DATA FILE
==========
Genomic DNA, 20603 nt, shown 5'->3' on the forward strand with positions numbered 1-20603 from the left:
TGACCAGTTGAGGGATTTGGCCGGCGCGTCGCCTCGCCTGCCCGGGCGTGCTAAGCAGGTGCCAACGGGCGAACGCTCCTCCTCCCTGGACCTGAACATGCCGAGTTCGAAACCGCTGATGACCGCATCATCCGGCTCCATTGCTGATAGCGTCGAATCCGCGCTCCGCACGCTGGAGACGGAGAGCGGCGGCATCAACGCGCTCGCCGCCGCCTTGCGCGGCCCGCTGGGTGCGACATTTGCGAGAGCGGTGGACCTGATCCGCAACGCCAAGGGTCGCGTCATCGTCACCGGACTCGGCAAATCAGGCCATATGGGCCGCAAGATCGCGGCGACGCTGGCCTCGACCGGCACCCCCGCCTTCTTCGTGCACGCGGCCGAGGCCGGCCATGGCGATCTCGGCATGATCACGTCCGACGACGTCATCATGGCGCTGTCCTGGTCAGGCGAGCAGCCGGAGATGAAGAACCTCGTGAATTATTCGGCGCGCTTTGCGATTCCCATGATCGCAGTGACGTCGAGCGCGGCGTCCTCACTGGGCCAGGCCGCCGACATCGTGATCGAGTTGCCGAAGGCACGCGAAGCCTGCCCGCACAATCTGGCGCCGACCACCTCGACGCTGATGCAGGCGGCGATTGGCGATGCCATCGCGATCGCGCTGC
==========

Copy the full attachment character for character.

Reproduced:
Genomic DNA, 20603 nt, shown 5'->3' on the forward strand with positions numbered 1-20603 from the left:
TGACCAGTTGAGGGATTTGGCCGGCGCGTCGCCTCGCCTGCCCGGGCGTGCTAAGCAGGTGCCAACGGGCGAACGCTCCTCCTCCCTGGACCTGAACATGCCGAGTTCGAAACCGCTGATGACCGCATCATCCGGCTCCATTGCTGATAGCGTCGAATCCGCGCTCCGCACGCTGGAGACGGAGAGCGGCGGCATCAACGCGCTCGCCGCCGCCTTGCGCGGCCCGCTGGGTGCGACATTTGCGAGAGCGGTGGACCTGATCCGCAACGCCAAGGGTCGCGTCATCGTCACCGGACTCGGCAAATCAGGCCATATGGGCCGCAAGATCGCGGCGACGCTGGCCTCGACCGGCACCCCCGCCTTCTTCGTGCACGCGGCCGAGGCCGGCCATGGCGATCTCGGCATGATCACGTCCGACGACGTCATCATGGCGCTGTCCTGGTCAGGCGAGCAGCCGGAGATGAAGAACCTCGTGAATTATTCGGCGCGCTTTGCGATTCCCATGATCGCAGTGACGTCGAGCGCGGCGTCCTCACTGGGCCAGGCCGCCGACATCGTGATCGAGTTGCCGAAGGCACGCGAAGCCTGCCCGCACAATCTGGCGCCGACCACCTCGACGCTGATGCAGGCGGCGATTGGCGATGCCATCGCGATCGCGCTGC